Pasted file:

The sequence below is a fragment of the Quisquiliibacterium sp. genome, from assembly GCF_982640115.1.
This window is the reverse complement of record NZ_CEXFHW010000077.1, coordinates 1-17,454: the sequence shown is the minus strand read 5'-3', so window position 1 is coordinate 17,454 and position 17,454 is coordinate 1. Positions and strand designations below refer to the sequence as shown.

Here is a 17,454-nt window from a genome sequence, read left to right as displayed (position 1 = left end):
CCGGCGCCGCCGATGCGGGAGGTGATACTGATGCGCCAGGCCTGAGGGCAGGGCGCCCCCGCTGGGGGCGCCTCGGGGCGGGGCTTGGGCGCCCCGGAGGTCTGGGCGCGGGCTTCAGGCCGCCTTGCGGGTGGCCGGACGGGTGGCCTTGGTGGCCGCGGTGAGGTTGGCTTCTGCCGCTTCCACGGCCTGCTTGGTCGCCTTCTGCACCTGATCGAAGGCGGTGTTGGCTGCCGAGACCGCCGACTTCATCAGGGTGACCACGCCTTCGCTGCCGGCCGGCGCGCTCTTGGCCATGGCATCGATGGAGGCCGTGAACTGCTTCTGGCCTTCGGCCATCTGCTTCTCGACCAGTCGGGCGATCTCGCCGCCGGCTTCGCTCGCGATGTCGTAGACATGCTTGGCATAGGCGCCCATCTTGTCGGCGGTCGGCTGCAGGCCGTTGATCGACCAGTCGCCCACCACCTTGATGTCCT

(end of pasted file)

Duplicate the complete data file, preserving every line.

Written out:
The sequence below is a fragment of the Quisquiliibacterium sp. genome, from assembly GCF_982640115.1.
This window is the reverse complement of record NZ_CEXFHW010000077.1, coordinates 1-17,454: the sequence shown is the minus strand read 5'-3', so window position 1 is coordinate 17,454 and position 17,454 is coordinate 1. Positions and strand designations below refer to the sequence as shown.

Here is a 17,454-nt window from a genome sequence, read left to right as displayed (position 1 = left end):
CCGGCGCCGCCGATGCGGGAGGTGATACTGATGCGCCAGGCCTGAGGGCAGGGCGCCCCCGCTGGGGGCGCCTCGGGGCGGGGCTTGGGCGCCCCGGAGGTCTGGGCGCGGGCTTCAGGCCGCCTTGCGGGTGGCCGGACGGGTGGCCTTGGTGGCCGCGGTGAGGTTGGCTTCTGCCGCTTCCACGGCCTGCTTGGTCGCCTTCTGCACCTGATCGAAGGCGGTGTTGGCTGCCGAGACCGCCGACTTCATCAGGGTGACCACGCCTTCGCTGCCGGCCGGCGCGCTCTTGGCCATGGCATCGATGGAGGCCGTGAACTGCTTCTGGCCTTCGGCCATCTGCTTCTCGACCAGTCGGGCGATCTCGCCGCCGGCTTCGCTCGCGATGTCGTAGACATGCTTGGCATAGGCGCCCATCTTGTCGGCGGTCGGCTGCAGGCCGTTGATCGACCAGTCGCCCACCACCTTGATGTCCT